I stepped in (I know, I know, many of you will say that was the wrong thing to do, but I do believe in second chances and my son has only just found a group of friends after many social difficulties). I went into bat for him with the boys and he was saved from his glitch prison.
However, it hasn't only been my son 'griefing the server' as they call it, the others have also attacked him and one another. In fact, every email seems to be full of, 'Who bombed my house?' and 'Who stole my stuff?' and 'I'm going to ban whoever it was' as well as it a lot of 'It wasn't me!' and 'It couldn't have been him because...'
I have not witnessed much in the way of camaraderie, I have to say. All this lack of non-verbal cues seems to be causing these children to be antagonistic and defensive all at once. As I said, my child is not innocent in this matter. I just don't think he's learning any positive social skills through this exercise.
So, now there is the added pressure of Facebook. All the other boys have active Facebook accounts now, except my child, and he is pushing to 'join them'.
The thing with Facebook is, while I can and do have access to his page and messages, monitoring the interactions would be ten times more complicated due to the various modes of communication including chat (which I now believe can be monitored through private messages, where it couldn't be before), but quite frankly, if all the interactions via email are negative - how is Facebook going to be any better?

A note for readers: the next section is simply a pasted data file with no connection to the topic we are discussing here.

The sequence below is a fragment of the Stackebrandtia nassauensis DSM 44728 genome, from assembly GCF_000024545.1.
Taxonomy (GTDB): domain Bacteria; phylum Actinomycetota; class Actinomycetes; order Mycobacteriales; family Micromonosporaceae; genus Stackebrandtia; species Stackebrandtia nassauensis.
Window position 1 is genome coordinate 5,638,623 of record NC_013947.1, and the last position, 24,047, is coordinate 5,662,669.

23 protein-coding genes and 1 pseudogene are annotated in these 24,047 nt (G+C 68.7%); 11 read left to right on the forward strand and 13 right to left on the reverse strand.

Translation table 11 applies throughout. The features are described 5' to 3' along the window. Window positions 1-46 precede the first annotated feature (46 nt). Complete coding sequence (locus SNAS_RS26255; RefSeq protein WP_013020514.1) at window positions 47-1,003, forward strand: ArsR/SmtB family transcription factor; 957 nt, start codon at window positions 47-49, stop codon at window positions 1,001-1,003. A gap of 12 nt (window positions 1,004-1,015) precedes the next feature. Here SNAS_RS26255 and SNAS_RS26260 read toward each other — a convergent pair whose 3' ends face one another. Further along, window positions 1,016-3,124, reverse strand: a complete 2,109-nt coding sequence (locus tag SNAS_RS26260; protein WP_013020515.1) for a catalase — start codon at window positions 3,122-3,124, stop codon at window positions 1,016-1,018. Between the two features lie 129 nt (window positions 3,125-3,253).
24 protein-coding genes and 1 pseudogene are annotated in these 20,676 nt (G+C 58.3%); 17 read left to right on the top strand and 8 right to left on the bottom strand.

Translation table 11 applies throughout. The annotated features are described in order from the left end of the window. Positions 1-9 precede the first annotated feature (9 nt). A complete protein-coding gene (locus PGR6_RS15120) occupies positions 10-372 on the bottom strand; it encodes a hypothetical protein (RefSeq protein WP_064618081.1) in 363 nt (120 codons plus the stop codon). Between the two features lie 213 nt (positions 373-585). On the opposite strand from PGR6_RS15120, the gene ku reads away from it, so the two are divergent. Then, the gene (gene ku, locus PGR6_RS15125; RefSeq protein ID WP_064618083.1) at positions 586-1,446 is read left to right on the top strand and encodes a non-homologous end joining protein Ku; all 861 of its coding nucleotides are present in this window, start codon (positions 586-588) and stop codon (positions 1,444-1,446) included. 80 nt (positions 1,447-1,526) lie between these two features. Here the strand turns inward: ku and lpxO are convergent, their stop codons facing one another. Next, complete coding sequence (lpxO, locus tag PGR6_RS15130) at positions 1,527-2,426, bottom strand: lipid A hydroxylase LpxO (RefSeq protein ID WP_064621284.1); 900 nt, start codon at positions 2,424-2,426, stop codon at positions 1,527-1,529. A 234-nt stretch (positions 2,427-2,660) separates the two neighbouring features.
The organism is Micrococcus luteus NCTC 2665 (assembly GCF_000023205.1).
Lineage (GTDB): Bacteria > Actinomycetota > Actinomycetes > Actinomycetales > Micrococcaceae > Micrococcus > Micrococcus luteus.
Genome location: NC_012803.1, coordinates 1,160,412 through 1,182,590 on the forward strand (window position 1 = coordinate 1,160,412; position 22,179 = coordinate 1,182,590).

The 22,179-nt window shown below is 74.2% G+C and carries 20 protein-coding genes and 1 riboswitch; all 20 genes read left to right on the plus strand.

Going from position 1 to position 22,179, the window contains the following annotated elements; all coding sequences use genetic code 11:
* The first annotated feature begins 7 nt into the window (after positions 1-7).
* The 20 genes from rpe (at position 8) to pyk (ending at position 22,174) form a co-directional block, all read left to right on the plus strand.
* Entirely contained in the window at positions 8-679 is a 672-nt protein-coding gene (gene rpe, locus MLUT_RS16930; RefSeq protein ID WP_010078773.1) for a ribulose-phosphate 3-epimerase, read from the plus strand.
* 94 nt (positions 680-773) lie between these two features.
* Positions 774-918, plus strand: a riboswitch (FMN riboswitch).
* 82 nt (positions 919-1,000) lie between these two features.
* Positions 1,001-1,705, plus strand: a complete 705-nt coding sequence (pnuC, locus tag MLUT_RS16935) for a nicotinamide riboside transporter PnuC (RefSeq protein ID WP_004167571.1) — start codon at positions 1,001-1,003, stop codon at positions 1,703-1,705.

If anything it will be worse.
Already - with an inactive account - my child has several friends requests from children who are friends or relatives of his friends. Children who are not part of our school community. Children I will never meet - children he will probably never meet. If he is has negative interactions with his friends via Minecraft or email, only his friends see those interactions. On Facebook, everyone he is linked to - including people he has never met and only know him through his reputation on Facebook - will see.
Is he ready to deal with those situations? I don't think he is.
Moreover, what if he participates in the slamming of someone else? Are they ready to deal with that? Does he understand how he can negatively impact on other people via the internet? I really don't think he does.
When so many adults fail to connect with the concept of another human being on the receiving end of cyber debates, how can a socially innocent 12 year old manage it?
Okay, so the argument might be that he has to learn some time. He's never going to learn without experiencing it, right? But surely, if he doesn't experience it for another year or so, he'll be that much more mature just from other life experiences, right?
As of right now, my decision is to wait. I may change my mind tomorrow, or next week, or next month. For that to happen, I think I would first have to see more positive interactions via email. I'd need to see that the internet is not only a vehicle for aggression in his peer group, but all for support and cohesion, respect and friendship - at least in equal measure with the negativity, but preferably outweighing it considerably. I'd need to see more maturity from all the children, including my child.
|...even if it may hurt me...|